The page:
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British National Party

The British National Party is a far-right, fascist political party in the United Kingdom. It is headquartered in Wigton and its current leader is Adam Walker. A minor party, it has no elected representatives at any level of UK government. Founded in 1982, the party reached its greatest level of success in the 2000s, when it had over fifty seats in local government, one seat on the London Assembly, two Members of the European Parliament. Taking its name from that of a defunct 1960s far-right party, the BNP was created by John Tyndall and other former members of the fascist National Front. During the 1980s and 1990s, the BNP placed little emphasis on contesting elections, in which it did poorly. Instead, it focused on street marches and rallies, creating the Combat 18 paramilitary—its name a coded reference to Nazi German leader Adolf Hitler—to protect its events from anti-fascist protesters. A growing'moderniser' faction was frustrated by Tyndall's leadership, ousted him in 1999; the new leader Nick Griffin sought to broaden the BNP's electoral base by presenting a more moderate image, targeting concerns about rising immigration rates, emphasising localised community campaigns.

This resulted in increased electoral growth throughout the 2000s, to the extent that it became the most electorally successful far-right party in British history. Concerns regarding financial mismanagement resulted in Griffin being removed from office in 2014. By this point the BNP's membership and vote share had declined groups like Britain First and National Action had splintered off, the English Defence League had supplanted it as the UK's foremost far-right group. Ideologically positioned on the extreme-right or far-right of British politics, the BNP has been characterised as fascist or neo-fascist by political scientists. Under Tyndall's leadership, it was more regarded as neo-Nazi; the party is ethnic nationalist, it espouses the view that only white people should be citizens of the United Kingdom. It calls for an end to non-white migration into the UK and for non-white Britons to be stripped of citizenship and removed from the country, it called for the compulsory expulsion of non-whites, although since 1999 has advocated voluntary removals with financial incentives.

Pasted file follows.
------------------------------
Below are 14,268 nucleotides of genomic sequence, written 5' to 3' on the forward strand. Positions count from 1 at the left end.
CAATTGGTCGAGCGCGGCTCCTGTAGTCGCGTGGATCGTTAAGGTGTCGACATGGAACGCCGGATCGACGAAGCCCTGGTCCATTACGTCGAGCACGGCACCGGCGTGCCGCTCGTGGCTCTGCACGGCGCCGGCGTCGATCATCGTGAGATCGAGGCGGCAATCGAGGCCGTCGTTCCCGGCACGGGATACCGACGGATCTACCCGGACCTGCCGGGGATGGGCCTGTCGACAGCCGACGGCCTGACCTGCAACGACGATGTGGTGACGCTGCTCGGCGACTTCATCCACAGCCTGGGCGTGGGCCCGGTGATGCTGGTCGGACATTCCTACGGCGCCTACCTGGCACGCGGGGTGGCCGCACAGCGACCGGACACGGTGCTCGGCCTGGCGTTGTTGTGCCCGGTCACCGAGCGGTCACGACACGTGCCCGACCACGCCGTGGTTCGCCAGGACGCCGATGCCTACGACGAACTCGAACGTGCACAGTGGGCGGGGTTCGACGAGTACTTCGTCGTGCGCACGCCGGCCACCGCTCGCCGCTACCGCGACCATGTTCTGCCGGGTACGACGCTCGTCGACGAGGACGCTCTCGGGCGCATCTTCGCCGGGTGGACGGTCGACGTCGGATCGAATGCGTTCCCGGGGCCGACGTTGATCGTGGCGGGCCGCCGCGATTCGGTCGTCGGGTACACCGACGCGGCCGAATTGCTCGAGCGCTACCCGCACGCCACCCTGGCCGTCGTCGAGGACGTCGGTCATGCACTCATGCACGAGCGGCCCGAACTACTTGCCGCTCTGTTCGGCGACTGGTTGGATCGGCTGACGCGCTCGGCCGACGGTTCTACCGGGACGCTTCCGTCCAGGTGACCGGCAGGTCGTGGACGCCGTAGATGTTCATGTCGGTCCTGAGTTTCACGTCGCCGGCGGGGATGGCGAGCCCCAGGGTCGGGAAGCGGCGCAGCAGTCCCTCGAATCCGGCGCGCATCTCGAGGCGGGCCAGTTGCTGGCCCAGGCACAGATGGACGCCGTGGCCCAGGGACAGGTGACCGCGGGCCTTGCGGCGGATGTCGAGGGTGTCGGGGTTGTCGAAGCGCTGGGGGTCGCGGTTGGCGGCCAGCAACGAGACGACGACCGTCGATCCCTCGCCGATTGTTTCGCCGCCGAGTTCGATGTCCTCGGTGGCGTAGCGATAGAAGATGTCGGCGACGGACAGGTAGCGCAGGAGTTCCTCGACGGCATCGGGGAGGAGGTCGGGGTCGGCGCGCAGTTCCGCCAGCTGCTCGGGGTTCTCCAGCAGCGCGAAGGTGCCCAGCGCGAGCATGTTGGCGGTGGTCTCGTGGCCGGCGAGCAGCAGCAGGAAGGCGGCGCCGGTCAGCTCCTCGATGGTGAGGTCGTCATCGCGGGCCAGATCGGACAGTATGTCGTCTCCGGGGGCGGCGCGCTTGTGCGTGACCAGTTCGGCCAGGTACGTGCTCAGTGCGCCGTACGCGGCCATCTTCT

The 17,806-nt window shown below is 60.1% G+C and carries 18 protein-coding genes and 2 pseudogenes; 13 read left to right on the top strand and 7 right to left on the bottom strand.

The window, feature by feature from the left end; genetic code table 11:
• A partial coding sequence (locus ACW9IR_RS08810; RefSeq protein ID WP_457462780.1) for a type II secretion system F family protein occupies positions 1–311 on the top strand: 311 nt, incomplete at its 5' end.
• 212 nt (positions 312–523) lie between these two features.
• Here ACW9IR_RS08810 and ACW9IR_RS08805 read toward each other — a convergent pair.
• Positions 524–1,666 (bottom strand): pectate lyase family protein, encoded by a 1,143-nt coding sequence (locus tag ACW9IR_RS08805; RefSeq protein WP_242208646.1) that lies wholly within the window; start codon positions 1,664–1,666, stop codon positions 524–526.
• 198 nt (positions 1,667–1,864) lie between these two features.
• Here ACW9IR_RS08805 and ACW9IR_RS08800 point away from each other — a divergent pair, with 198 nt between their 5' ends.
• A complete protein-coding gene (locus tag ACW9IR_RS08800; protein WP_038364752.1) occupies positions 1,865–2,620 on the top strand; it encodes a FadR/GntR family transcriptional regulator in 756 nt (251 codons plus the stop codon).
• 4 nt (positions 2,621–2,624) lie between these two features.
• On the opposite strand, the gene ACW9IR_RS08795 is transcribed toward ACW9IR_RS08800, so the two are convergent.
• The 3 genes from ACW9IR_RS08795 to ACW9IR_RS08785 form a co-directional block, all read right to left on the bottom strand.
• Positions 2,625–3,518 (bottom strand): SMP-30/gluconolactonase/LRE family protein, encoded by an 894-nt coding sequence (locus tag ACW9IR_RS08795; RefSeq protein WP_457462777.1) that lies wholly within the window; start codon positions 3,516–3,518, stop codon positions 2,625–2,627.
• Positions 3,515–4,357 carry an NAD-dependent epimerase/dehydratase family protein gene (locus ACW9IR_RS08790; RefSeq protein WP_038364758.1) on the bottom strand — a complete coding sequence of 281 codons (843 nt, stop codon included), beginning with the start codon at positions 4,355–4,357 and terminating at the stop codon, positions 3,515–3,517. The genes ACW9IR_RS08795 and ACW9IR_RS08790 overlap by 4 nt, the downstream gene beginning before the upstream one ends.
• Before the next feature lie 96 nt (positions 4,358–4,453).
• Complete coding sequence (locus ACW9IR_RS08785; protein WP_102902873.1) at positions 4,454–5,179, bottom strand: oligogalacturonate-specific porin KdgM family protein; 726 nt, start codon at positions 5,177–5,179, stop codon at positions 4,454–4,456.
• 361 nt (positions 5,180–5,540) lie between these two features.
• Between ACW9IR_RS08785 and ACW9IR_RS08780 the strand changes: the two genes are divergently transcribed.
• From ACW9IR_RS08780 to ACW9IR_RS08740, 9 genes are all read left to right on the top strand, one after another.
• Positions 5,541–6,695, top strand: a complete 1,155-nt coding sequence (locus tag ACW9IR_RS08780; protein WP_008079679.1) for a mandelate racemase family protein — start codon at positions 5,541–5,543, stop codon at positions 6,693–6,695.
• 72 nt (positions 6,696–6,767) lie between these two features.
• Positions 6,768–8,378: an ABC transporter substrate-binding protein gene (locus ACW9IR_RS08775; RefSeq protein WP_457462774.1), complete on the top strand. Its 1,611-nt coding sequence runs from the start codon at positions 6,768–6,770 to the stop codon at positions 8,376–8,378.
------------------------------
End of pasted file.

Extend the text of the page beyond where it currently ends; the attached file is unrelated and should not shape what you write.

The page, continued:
It promotes biological racism and the white genocide conspiracy theory, calling for global racial separatism and condemning interracial relationships. Under Tyndall, the BNP emphasised anti-semitism and Holocaust denial, promoting the conspiracy theory that Jews seek to dominate the world through both communism and international capitalism. Under Griffin, the party's focus switched from anti-semitism towards Islamophobia, it promotes economic protectionism, a transformation away from liberal democracy, while its social policies oppose feminism, LGBT rights, societal permissiveness. Operating around a centralised structure that gave its chair near total control, the BNP built links with far-right parties across Europe and created various sub-groups, including a record label and trade union; the BNP attracted most support from within White British working-class communities in northern and eastern England among middle-aged and elderly men. Polls suggested, it faced much opposition from anti-fascists, religious organisations, the mainstream media, most politicians, BNP members were banned from various professions.